Strongman (politics)
A strongman is a political leader who rules by force and runs an authoritarian regime. The term is often used interchangeably with "dictator," but differs from a "warlord".A strongman is not necessarily always a formal head of government, however...

or dictator are often used to refer to de facto rulers of this sort. In the Soviet Union
Soviet Union
The Soviet Union , officially the Union of Soviet Socialist Republics , was a constitutionally socialist state that existed in Eurasia between 1922 and 1991....

, after Vladimir Lenin
Vladimir Lenin
Vladimir Ilyich Lenin was a Russian Marxist revolutionary and communist politician who led the October Revolution of 1917. As leader of the Bolsheviks, he headed the Soviet state during its initial years , as it fought to establish control of Russia in the Russian Civil War and worked to create a...

 incapacitated from a stroke in 1923, Joseph Stalin
Joseph Stalin
Joseph Vissarionovich Stalin was the Premier of the Soviet Union from 6 May 1941 to 5 March 1953. He was among the Bolshevik revolutionaries who brought about the October Revolution and had held the position of first General Secretary of the Communist Party of the Soviet Union's Central Committee...

—who, as General Secretary of the Communist Party had the power to appoint anyone he chose to top party positions—eventually emerged as leader of the Party and the legitimate government. Until the 1936 Soviet Constitution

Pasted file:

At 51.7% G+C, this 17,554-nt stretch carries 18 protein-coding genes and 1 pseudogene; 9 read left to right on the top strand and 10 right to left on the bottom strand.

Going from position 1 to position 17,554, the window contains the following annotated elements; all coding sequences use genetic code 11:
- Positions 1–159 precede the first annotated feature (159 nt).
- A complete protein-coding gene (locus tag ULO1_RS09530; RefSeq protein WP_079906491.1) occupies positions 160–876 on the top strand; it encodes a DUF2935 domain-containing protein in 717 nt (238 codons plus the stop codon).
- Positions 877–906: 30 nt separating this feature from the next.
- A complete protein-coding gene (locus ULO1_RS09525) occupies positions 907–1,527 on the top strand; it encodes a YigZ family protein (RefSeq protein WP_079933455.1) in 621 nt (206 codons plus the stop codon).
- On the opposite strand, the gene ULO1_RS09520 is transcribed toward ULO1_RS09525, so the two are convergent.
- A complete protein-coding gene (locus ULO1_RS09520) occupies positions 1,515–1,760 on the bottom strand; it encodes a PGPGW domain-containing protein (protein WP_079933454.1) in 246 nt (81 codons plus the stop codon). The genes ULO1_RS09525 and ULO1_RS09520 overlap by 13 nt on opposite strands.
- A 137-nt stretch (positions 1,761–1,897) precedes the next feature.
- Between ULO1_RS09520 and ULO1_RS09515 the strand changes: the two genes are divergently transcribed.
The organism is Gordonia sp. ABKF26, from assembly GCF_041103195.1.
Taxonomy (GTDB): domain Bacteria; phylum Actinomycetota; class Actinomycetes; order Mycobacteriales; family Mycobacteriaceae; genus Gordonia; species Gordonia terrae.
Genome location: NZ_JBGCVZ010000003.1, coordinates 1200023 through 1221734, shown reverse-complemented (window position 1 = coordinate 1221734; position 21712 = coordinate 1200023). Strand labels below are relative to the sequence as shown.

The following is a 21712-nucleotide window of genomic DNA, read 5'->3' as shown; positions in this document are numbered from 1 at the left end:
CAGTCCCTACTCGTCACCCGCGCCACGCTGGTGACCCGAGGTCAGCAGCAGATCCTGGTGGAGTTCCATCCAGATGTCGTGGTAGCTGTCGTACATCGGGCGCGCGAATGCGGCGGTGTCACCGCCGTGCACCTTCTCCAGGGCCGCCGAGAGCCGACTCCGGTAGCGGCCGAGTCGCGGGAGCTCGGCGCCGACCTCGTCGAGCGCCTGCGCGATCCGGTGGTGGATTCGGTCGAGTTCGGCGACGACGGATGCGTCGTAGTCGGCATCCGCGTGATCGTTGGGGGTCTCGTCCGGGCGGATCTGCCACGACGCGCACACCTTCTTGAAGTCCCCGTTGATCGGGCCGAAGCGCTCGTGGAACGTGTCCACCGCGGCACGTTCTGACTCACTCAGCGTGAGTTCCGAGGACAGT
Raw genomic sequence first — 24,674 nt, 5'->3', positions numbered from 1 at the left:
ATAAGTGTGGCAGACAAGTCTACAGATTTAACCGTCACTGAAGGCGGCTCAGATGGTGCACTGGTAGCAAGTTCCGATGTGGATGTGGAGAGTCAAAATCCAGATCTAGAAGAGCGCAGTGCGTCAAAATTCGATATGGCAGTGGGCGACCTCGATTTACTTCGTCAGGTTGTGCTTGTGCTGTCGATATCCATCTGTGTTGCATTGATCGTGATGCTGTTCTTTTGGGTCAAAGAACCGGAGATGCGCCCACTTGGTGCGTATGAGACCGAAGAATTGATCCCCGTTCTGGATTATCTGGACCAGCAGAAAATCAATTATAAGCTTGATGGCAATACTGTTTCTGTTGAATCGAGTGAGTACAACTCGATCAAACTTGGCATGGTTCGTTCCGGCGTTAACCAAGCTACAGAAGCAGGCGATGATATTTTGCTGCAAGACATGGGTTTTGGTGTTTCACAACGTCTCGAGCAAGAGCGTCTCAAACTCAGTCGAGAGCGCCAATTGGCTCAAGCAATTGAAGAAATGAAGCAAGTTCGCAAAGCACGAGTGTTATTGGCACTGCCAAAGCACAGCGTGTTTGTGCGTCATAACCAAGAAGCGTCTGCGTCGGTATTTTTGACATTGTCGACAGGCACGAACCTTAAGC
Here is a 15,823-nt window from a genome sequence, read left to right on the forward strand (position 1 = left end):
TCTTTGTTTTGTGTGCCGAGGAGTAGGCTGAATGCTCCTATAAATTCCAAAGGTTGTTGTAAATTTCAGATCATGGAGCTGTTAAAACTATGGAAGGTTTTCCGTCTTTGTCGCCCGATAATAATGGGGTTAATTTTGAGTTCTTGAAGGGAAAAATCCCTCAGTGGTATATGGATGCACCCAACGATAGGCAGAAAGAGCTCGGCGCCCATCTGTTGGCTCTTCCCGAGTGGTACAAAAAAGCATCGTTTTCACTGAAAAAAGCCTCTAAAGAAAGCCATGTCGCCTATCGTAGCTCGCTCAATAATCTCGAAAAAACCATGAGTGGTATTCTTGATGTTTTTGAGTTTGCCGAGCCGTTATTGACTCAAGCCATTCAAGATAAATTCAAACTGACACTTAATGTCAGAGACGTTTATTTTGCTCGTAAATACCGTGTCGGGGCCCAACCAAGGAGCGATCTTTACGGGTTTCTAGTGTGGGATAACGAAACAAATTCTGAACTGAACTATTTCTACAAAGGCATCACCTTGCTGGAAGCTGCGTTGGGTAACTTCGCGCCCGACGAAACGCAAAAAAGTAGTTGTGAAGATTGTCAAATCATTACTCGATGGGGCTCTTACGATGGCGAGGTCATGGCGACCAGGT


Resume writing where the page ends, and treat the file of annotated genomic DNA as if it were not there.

1936 Soviet Constitution
The 1936 Soviet constitution, adopted on December 5, 1936, and also known as the "Stalin" constitution, redesigned the government of the Soviet Union.- Basic provisions :...

 officially declared the Party "...the vanguard of the working people", thus legitimizing Stalin's leadership, Stalin ruled the USSR as the de facto dictator.

Another example of a de facto ruler is someone who is not the actual ruler but exerts great or total influence over the true ruler, which is quite common in monarchies. Some examples of these de facto rulers are Empress Dowager Cixi
Empress Dowager Cixi
Empress Dowager Cixi1 , of the Manchu Yehenara clan, was a powerful and charismatic figure who became the de facto ruler of the Manchu Qing Dynasty in China for 47 years from 1861 to her death in 1908....